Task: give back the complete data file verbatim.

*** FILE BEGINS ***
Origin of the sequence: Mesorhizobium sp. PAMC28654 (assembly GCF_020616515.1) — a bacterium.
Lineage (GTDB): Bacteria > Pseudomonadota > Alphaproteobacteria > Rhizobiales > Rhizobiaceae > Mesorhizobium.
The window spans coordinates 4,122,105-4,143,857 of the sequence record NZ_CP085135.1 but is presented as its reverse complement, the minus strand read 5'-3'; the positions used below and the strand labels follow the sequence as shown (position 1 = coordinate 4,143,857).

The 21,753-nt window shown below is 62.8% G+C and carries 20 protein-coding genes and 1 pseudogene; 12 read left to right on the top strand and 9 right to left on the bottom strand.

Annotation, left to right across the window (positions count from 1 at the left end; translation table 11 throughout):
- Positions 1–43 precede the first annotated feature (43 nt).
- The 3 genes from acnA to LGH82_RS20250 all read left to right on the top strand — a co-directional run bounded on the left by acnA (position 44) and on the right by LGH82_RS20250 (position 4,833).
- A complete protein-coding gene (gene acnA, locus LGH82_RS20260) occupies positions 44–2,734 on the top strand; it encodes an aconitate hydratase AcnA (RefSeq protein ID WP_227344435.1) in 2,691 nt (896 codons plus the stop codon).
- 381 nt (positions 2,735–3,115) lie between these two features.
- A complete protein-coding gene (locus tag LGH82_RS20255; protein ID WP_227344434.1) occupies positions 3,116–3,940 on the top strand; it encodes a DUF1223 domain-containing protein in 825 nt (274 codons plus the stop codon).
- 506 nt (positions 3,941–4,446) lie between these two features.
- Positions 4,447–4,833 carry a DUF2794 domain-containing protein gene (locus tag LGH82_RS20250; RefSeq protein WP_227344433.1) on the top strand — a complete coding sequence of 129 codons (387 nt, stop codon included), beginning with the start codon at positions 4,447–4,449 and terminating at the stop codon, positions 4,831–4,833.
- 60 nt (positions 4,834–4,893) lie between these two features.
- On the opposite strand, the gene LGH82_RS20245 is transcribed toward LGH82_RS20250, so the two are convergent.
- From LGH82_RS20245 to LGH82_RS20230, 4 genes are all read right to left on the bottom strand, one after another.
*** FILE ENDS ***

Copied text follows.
Origin of the sequence: Mesorhizobium sp. PAMC28654 (assembly GCF_020616515.1) — a bacterium.
Lineage (GTDB): Bacteria > Pseudomonadota > Alphaproteobacteria > Rhizobiales > Rhizobiaceae > Mesorhizobium.
The window spans coordinates 4,122,105-4,143,857 of the sequence record NZ_CP085135.1 but is presented as its reverse complement, the minus strand read 5'-3'; the positions used below and the strand labels follow the sequence as shown (position 1 = coordinate 4,143,857).

The 21,753-nt window shown below is 62.8% G+C and carries 20 protein-coding genes and 1 pseudogene; 12 read left to right on the top strand and 9 right to left on the bottom strand.

Annotation, left to right across the window (positions count from 1 at the left end; translation table 11 throughout):
- Positions 1–43 precede the first annotated feature (43 nt).
- The 3 genes from acnA to LGH82_RS20250 all read left to right on the top strand — a co-directional run bounded on the left by acnA (position 44) and on the right by LGH82_RS20250 (position 4,833).
- A complete protein-coding gene (gene acnA, locus LGH82_RS20260) occupies positions 44–2,734 on the top strand; it encodes an aconitate hydratase AcnA (RefSeq protein ID WP_227344435.1) in 2,691 nt (896 codons plus the stop codon).
- 381 nt (positions 2,735–3,115) lie between these two features.
- A complete protein-coding gene (locus tag LGH82_RS20255; protein ID WP_227344434.1) occupies positions 3,116–3,940 on the top strand; it encodes a DUF1223 domain-containing protein in 825 nt (274 codons plus the stop codon).
- 506 nt (positions 3,941–4,446) lie between these two features.
- Positions 4,447–4,833 carry a DUF2794 domain-containing protein gene (locus tag LGH82_RS20250; RefSeq protein WP_227344433.1) on the top strand — a complete coding sequence of 129 codons (387 nt, stop codon included), beginning with the start codon at positions 4,447–4,449 and terminating at the stop codon, positions 4,831–4,833.
- 60 nt (positions 4,834–4,893) lie between these two features.
- On the opposite strand, the gene LGH82_RS20245 is transcribed toward LGH82_RS20250, so the two are convergent.
- From LGH82_RS20245 to LGH82_RS20230, 4 genes are all read right to left on the bottom strand, one after another.